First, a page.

- Changing Room: When changing out of your swimwear, you no longer have to worry about tracking mud and grass into the home. An accessible changing room outdoors means less cleaning up for you.
- Guest House: Transforming your pool house into a small guest house means you’ll have family and friends visiting every weekend. They’ll love having full access to the pool, and you’ll enjoy the added privacy.
- Bathroom: Nature is calling! Run to the convenient pool house bathroom so that you don’t miss out on the fun with a long trip back to the main house.
- Storage: With a new pool comes pool floaties, cleaning supplies, and water volleyball nets. A pool house can act as a roomy storage space.
- Sauna: You’ll be relaxing every weekend with a pool and sauna in the backyard. Keep in mind that a sauna should always be used safely, just like your pool.
- Outdoor Shower: Need a quick rinse before swimming in the pool? Wash up in the outdoor shower and jump right in!
- Outdoor Living Space: A pool house can provide shelter and shade for your outdoor entertainment areas, such as an outdoor kitchen, drink bar, or lounge.
Saltwater pools offer a much smoother swim than chlorinated pools. Salt is softer on the skin and won’t damage your hair and swimwear as much as chlorine will. Costs range between $908 and $2,393 to convert a freshwater pool to a saltwater system.
Fiberglass Pools Compared to Other Pool Types
Besides fiberglass, two other common pool types are vinyl liner and concrete. Fiberglass has many benefits, as do vinyl and concrete pools. Let’s take a look below at how these three types of pools compare:
|IN-GROUND POOL TYPE||AVERAGE COST|
|Vinyl Liner||$24,000 to $44,000|
|Fiberglass||$24,333 to $70,000|
|Concrete / Gunite / Shotcrete||$35,145 to $62,500|
Vinyl liners pools are typically the most affordable option for homeowners. On average, installing a vinyl liner pool costs between $24,000 and $44,000. Vinyl-lined pools have a smooth surface that’s gentle on the feet, and you can customize them into any shape you want.
Pool owners will need to replace the vinyl liner every 7 to 10 years, usually costing $3,000 to $4,200 per replacement.
✓ Less expensive than fiberglass and concrete pools
✓ Takes about 2 to 5 weeks to install
✓ Smooth surface
✓ Moderate maintenance
✓ Difficult for algae to grow on the surface
✗ Not as durable as concrete or fiberglass pools
✗ Not compatible with saltwater systems.
✗ Vinyl needs to be replaced every 7 to 10 years.
✗ Not as visually appealing as concrete or fiberglass pools.
Fiberglass pools range from $24,333 to $70,000 on average. These pools are low maintenance, are not susceptible to algae growth, and require low electricity levels to run.
Most fiberglass pool owners won’t need to resurface the gel coat of their pool, but if the pool shell is low quality or you treat the pool with lots of chemicals, you may need to hire a pro to resurface it. Expect to pay between $3,500 to $10,000 to resurface a fiberglass pool.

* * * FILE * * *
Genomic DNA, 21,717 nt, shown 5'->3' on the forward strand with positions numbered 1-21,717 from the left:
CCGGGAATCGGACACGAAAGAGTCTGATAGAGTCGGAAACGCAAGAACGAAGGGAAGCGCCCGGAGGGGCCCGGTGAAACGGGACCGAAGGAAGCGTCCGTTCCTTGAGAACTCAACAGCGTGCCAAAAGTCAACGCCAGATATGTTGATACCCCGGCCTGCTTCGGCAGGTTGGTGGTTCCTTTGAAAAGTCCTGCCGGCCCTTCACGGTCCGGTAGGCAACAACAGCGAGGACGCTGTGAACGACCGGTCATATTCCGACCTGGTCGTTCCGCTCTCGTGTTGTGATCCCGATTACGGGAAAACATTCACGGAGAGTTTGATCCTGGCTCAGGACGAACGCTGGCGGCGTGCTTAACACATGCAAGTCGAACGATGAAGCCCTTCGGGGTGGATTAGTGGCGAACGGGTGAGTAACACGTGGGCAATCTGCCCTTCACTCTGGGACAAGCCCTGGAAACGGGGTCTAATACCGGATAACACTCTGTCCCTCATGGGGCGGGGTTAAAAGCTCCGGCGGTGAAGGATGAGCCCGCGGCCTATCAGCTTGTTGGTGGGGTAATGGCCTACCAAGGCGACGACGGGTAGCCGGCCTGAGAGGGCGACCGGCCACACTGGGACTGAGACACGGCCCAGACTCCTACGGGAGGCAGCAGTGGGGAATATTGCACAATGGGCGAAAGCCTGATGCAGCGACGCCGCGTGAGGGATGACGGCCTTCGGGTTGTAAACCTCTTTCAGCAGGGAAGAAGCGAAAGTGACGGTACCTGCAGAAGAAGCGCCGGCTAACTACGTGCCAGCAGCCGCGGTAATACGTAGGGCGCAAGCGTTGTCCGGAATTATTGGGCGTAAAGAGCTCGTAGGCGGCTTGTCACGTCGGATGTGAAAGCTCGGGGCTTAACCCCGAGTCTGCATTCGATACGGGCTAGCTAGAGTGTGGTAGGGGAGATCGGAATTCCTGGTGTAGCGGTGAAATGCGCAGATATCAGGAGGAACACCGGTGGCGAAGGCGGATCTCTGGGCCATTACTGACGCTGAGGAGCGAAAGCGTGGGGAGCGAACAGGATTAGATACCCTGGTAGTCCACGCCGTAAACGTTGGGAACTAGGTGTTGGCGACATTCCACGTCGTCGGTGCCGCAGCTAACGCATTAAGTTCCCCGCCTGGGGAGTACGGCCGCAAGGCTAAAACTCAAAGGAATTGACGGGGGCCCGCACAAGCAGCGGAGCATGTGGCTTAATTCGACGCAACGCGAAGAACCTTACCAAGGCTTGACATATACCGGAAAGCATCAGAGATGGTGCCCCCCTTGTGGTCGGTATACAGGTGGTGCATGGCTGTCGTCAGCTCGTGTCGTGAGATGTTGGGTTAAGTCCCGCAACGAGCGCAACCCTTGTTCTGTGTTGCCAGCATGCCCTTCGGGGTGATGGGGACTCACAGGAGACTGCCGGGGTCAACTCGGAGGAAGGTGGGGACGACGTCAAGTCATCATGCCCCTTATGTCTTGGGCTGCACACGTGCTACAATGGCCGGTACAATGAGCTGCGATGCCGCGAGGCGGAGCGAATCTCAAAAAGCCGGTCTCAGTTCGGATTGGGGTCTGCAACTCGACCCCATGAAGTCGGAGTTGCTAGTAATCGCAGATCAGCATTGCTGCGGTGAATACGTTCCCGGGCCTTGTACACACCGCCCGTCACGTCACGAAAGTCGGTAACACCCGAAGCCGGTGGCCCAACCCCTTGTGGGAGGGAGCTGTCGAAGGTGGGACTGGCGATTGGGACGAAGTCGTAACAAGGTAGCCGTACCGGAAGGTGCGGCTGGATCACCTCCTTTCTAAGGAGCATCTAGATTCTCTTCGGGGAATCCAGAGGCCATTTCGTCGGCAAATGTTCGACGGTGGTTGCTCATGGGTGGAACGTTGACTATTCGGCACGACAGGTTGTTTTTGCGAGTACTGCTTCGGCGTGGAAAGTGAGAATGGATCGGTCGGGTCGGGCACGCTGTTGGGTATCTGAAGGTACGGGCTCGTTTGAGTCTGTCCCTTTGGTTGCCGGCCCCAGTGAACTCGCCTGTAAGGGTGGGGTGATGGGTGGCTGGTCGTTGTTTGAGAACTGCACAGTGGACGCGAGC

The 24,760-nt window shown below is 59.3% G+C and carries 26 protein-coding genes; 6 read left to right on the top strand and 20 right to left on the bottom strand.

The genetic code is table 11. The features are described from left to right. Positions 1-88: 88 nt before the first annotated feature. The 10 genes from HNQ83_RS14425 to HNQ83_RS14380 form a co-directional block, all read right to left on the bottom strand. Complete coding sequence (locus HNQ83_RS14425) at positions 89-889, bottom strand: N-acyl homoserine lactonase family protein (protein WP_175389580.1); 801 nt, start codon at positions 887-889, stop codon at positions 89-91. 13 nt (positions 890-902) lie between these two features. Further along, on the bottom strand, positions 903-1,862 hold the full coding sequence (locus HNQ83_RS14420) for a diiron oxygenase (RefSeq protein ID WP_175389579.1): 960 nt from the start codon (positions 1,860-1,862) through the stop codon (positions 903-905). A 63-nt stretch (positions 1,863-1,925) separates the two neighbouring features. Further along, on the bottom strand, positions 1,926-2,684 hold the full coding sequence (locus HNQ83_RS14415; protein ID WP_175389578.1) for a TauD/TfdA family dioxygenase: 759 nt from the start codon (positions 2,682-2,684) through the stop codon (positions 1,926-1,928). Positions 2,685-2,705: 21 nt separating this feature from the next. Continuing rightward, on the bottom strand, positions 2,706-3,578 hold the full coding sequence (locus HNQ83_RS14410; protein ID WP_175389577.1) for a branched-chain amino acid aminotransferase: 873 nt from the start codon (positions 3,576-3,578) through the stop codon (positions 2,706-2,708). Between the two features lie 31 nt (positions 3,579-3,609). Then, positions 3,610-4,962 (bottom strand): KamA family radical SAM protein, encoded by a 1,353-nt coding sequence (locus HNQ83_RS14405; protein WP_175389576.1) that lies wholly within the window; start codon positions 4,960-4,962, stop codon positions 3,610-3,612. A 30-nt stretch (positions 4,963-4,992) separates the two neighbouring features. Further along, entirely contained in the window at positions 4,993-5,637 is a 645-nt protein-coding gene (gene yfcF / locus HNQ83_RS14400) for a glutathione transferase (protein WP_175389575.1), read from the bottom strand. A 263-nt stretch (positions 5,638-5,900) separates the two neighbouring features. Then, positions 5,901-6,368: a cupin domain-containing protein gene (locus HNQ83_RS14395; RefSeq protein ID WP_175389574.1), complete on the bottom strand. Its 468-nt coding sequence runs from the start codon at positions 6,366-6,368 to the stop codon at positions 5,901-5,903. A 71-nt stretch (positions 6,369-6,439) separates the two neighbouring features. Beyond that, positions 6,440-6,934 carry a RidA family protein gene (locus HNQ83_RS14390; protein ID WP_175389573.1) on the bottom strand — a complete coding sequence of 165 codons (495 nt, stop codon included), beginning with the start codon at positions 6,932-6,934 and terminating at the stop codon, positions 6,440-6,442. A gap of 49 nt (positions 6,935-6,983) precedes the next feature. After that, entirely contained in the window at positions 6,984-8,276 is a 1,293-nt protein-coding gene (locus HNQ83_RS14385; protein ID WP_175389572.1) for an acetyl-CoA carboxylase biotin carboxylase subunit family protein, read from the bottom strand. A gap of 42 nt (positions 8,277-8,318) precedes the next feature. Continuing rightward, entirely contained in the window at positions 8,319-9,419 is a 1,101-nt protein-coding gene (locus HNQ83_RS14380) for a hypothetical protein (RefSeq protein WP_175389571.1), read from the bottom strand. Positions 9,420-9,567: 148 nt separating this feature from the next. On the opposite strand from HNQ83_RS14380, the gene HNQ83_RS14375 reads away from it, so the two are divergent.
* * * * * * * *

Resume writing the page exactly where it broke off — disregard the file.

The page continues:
Among the pros and cons of fiberglass pools are:
✓ Resists algae growth
✓ Low maintenance
✓ Installation takes less than 2 weeks.
✓ Smooth surface
✓ Typically does not need to be resurfaced.
✓ Conserves heat better than vinyl-lined or concrete pools
✓ Compatible with saltwater systems
✓ No acid washing or liner replacement is required.
✓ Requires low amounts of electricity to run
✓Lasts for nearly 25 years.
✗ Not customizable
✗ Surface can be slippery.
✗ Gel coat may need resurfacing depending on the shell’s quality and exposure to harsh chemicals.
Concrete / Gunite / Shotcrete
Concrete pools, also known as gunite or shotcrete pools, are the most expensive pool type. These pools cost most homeowners between $35,145 to $62,500 to install. Concrete pools will last for nearly a lifetime and are customizable.
Concrete pools are high maintenance. To prevent algae and mold from growing in your concrete pool, you’ll need to perform an acid wash every 3 to 5 years, usually costing between $290 and $400.
Concrete is also susceptible to cracking. Most concrete pools will need replastering every 10 to 15 years to correct any damage. Replastering a concrete pool typically starts around $2,500 and can cost as much as $13,000.
✓ Can last for more than 50 years.
✓ Shape and size are customizable.
✗ Usually the most expensive pool type to install.
✗ Requires high amounts of electricity and chemicals to stay clean and swimmable
✗ Susceptible to mold and algae
✗Has an abrasive surface that can make feet bleed. Children’s soft feet are especially vulnerable to the rough surface.
✗ High maintenance
✗ Not compatible with saltwater systems.
✗ Can take months to install
Cost of Fiberglass Pool Installation Across the U.S.
The costs listed in this pricing guide are all national averages. The price of a fiberglass pool and its labor costs will vary on a local scale. Depending on where you live, local pool companies and pool builders may adjust their rates according to the region’s market and demand for fiberglass pools.
Cost of DIY Fiberglass Pool Installation
Installing a fiberglass pool is not an ideal DIY project. Installing any type of in-ground pool should be left to a trained professional. Here’s why: Attempting to operate machinery that you have no experience with could lead to costly damages.
To ensure your safety, call a professional pool builder. Working with a professional also ensures professional results on such an expensive investment (as well as a warranty).
FAQ About Fiberglass Pools
A fiberglass pool will last around 25 years, depending on its quality and how well it’s maintained.
Depending on the location and the project’s complexity, fiberglass pool installation usually takes less than two weeks to complete.
Fiberglass pools offer the best bang for your buck –– they’re low maintenance, long-lasting, beautiful, and can help you save on long-term expenses. For professional results that make your investment worthwhile, hire a professional pool builder and skip the DIY pool project.
Want to improve the area around your pool with lighted pathways and colorful flower beds? Call a professional landscaper near you to help you design and install a relaxing or tropical landscape around your new pool.
On average, building a fiberglass pool costs $47,000, with most homeowners spending between $24,333 and $70,000.
Your total spending might fall below or above the typical range for many reasons, including how big you want your pool, where you plan to build it, and whether you install attractive features.
Main Photo Credit: Joey Parsons / Flickr / CC BY-ND 2.0